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Panel Talk given to The London Anarchist Forum ‘Sex Work From an Anarchist Perspective’ meeting at the London Anarchist Book Fair 2009 on Saturday 24 October 2009

I began by challenging the final point of the previous speaker who said that until we lived in a utopian society “transactional sex will be necessary”. I said,

We have to challenge the notion that men are entitled to sex. That it’s their right and women should just ‘do their duty’ and supply it. Sex isn’t a human ‘need’—you don’t die without it. If you see it as necessary; see male sexual demand as paramount, then what happens when demand exceeds supply? Do you encourage women into the industry? Force them? What happens when men want under 16s? Under 13s? Are men sexually entitled to anything they want? Should young women or men have their benefits withdrawn if they don’t want to do the lap dance jobs that are beginning to be advertised in jobcentres?

You can’t look at either sex work or the sex industry outside the context of extreme global inequality based on gender, class, race and capitalism. That the facts around who services who, are connected to the WHO gender demographics (which they have been compiling since 1975) indicating that males own/control the vast majority of the world’s wealth, land, water, food, access to health care, means of production and means of reproduction in the world. Which means that females suffer huge inequality. In other words, globally, women do the work and men get the profit. It is in this context that people, women and children end up servicing sometimes violent, not very nice, ill-smelling strangers.

‘Sex workers rights’ professionals tend to claim to speak for ‘sex workers’. Their literature categories everyone—from a shop assistant in a sex shop, to owners of chains of escort agencies, to African woman working off debt bondage in a European brothel—equally as a ‘sex worker’. Recently ‘sex workers rights’ professionals have focused almost solely on defeating Clause 14 of the Policing and Crime Bill now being read by the Lords, a clause which seeks to regulate demand by requiring punters to ascertain that the person they are buying sex off has not been coerced. ‘Sex workers rights’ professionals tell us that ‘sex workers’ main aim is to defeat this and other regulatory legislation; that worldwide, ‘sex workers’ want only total legalisation so as to be free to ply their trade in a deregulated industry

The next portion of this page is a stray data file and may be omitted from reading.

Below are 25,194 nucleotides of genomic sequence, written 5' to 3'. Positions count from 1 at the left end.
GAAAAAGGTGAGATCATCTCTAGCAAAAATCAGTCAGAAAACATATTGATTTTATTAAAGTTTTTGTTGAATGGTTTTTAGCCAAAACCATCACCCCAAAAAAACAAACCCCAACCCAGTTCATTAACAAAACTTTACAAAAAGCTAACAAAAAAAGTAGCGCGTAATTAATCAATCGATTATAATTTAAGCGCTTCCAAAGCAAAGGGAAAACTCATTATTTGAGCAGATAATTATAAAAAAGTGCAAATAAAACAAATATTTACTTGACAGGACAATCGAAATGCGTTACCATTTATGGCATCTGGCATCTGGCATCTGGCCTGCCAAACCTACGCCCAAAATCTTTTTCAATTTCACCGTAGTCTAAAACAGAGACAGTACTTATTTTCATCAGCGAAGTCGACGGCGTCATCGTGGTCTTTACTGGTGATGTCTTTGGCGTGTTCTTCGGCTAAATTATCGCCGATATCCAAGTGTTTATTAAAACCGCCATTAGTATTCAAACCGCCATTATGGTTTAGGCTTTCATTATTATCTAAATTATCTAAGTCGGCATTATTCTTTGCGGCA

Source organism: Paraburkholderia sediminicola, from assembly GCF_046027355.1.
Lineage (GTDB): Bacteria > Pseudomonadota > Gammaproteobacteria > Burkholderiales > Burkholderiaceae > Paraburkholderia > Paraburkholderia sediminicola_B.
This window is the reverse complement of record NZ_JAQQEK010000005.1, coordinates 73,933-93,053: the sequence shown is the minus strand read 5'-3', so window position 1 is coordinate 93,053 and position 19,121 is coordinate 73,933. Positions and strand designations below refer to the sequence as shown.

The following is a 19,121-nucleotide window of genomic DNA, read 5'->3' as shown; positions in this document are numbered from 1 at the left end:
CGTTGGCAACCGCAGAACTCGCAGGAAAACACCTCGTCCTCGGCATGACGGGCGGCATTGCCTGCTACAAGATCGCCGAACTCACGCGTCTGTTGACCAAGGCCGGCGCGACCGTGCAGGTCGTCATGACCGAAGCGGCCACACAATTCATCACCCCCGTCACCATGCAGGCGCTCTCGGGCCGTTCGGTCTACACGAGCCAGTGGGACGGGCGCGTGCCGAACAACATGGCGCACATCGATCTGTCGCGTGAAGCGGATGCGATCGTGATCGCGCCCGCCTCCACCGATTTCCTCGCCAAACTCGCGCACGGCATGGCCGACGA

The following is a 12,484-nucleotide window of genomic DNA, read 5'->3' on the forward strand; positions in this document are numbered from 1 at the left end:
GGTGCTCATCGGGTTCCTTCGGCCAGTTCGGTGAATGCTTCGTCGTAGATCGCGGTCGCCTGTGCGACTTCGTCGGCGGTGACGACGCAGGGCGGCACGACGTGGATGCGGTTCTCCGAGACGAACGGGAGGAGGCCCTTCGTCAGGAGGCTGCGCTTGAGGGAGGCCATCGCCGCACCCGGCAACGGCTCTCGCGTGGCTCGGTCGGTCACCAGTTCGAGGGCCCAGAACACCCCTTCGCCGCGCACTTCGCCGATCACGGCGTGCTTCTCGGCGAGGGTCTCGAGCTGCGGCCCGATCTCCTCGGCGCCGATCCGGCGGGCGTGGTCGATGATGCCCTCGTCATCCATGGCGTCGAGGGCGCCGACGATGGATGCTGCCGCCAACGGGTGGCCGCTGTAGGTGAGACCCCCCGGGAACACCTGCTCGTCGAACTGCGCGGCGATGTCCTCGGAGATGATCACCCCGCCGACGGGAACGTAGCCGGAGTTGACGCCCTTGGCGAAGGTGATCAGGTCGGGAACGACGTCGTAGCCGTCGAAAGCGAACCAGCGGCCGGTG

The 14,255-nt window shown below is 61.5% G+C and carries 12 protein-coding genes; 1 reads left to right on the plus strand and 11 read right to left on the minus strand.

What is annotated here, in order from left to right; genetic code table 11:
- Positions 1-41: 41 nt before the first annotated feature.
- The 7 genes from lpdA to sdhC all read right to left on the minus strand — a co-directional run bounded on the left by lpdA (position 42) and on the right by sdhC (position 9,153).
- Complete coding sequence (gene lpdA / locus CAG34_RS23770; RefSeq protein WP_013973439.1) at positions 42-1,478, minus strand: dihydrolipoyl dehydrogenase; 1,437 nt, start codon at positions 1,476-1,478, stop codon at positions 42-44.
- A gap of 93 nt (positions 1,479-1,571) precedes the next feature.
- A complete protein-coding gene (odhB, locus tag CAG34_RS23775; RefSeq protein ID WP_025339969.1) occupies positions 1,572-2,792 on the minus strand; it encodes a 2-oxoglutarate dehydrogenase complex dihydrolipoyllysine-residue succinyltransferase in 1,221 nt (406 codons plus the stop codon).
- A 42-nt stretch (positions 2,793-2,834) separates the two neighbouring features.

Problems with this approach include:

1. People throughout the global sex industry (which is massive and up there with Big Oil, Big Construction, Big Pharma and Agriculture/Biotech) have different agendas. Managers and bosses have different agendas than on the ground workers.

2. ‘Sex work’ is not a consciously chosen profession that young people aspire to enter and want to remain in and want to promote as a profession. Even when not actively forced it is for many women an incidental default occupation

3. ‘Sex work’ is not gender neutral, with equal numbers of men doing it or women demanding. It is driven by male demand for women and girls and boys.

4. ‘Experts’ speaking for workers is particularly dangerous in such a profitable industry as this. It is imperative for people to do their own research, talk to people (and not just white men) ON THE GROUND who sell sex and find out what the conditions of their lives and work are.

4. If you are not a ‘sex worker’, why not? Imagine (whatever age or gender you are) having young children and no assets/savings/support, needing money immediately. Which would you rather do, be a cleaner or service the middle aged men who are the demographic purchasers. Obvious — ‘Sex work’ is so much more glamorous and better paid, right? And you only need to see a few punters a week, right? Ok, do it for six months. Then evaluate.

5. The physical realities for women selling sex are frequently ignored by libertarians and ‘sex work’ experts. Physical violence aside, they include: the constant pressure to not use condoms, the demand for more extreme sex like DP TP DA etc. driven by porn. STDs. Chronic internal injury. Anorgasmia (the chronic inability to come) from the combination of numbness and over stimulation of the pelvic area. Compromised immunity. And the psychological waste. Which there is no point in denying exists until you have actually done your own, grassroots research with people (again, including people who aren’t white middle class college students doing it for a few months). Why not get out there and get the full picture?

The desire to protect ‘sex work’ (‘sex’ in quotes because it isn’t real sex for the person doing the servicing) stems from a desire on the part of the white middle class imperialist elite to continue to have an underclass of workers, some but not all migrants, servicing their lives and deflating the cost of their commodities. (Workers who want nothing but to service this the elite for slave or no wages). Cheap veg, cheap clothes, cheap domestic labour, cheap sex. ( For example, workers in east London lap dancing clubs work for no wages, just tips, but don’t seem to get a mention in any of the ‘sex worker’ rights organisations’ literature.)